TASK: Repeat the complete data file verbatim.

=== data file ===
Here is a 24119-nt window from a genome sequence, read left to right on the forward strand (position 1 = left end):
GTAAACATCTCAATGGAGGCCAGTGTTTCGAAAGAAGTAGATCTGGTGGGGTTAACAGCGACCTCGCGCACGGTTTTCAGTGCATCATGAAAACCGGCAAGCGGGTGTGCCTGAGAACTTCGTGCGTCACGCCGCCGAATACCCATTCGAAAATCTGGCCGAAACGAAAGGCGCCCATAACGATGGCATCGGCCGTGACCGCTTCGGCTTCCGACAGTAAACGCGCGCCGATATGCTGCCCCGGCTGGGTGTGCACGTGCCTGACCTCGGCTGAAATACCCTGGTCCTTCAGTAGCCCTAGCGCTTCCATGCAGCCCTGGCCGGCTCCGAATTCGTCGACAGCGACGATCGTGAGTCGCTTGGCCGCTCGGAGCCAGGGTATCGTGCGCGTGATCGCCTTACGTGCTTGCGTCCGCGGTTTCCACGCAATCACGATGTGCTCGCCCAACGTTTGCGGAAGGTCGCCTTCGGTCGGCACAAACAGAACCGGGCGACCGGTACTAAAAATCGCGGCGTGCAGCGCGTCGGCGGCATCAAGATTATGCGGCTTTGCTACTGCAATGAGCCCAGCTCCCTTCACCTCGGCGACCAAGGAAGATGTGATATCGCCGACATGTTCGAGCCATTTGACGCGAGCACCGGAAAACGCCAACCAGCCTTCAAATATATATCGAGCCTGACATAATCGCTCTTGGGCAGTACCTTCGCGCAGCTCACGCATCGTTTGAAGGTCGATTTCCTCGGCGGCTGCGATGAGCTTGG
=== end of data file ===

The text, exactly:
Here is a 24119-nt window from a genome sequence, read left to right on the forward strand (position 1 = left end):
GTAAACATCTCAATGGAGGCCAGTGTTTCGAAAGAAGTAGATCTGGTGGGGTTAACAGCGACCTCGCGCACGGTTTTCAGTGCATCATGAAAACCGGCAAGCGGGTGTGCCTGAGAACTTCGTGCGTCACGCCGCCGAATACCCATTCGAAAATCTGGCCGAAACGAAAGGCGCCCATAACGATGGCATCGGCCGTGACCGCTTCGGCTTCCGACAGTAAACGCGCGCCGATATGCTGCCCCGGCTGGGTGTGCACGTGCCTGACCTCGGCTGAAATACCCTGGTCCTTCAGTAGCCCTAGCGCTTCCATGCAGCCCTGGCCGGCTCCGAATTCGTCGACAGCGACGATCGTGAGTCGCTTGGCCGCTCGGAGCCAGGGTATCGTGCGCGTGATCGCCTTACGTGCTTGCGTCCGCGGTTTCCACGCAATCACGATGTGCTCGCCCAACGTTTGCGGAAGGTCGCCTTCGGTCGGCACAAACAGAACCGGGCGACCGGTACTAAAAATCGCGGCGTGCAGCGCGTCGGCGGCATCAAGATTATGCGGCTTTGCTACTGCAATGAGCCCAGCTCCCTTCACCTCGGCGACCAAGGAAGATGTGATATCGCCGACATGTTCGAGCCATTTGACGCGAGCACCGGAAAACGCCAACCAGCCTTCAAATATATATCGAGCCTGACATAATCGCTCTTGGGCAGTACCTTCGCGCAGCTCACGCATCGTTTGAAGGTCGATTTCCTCGGCGGCTGCGATGAGCTTGG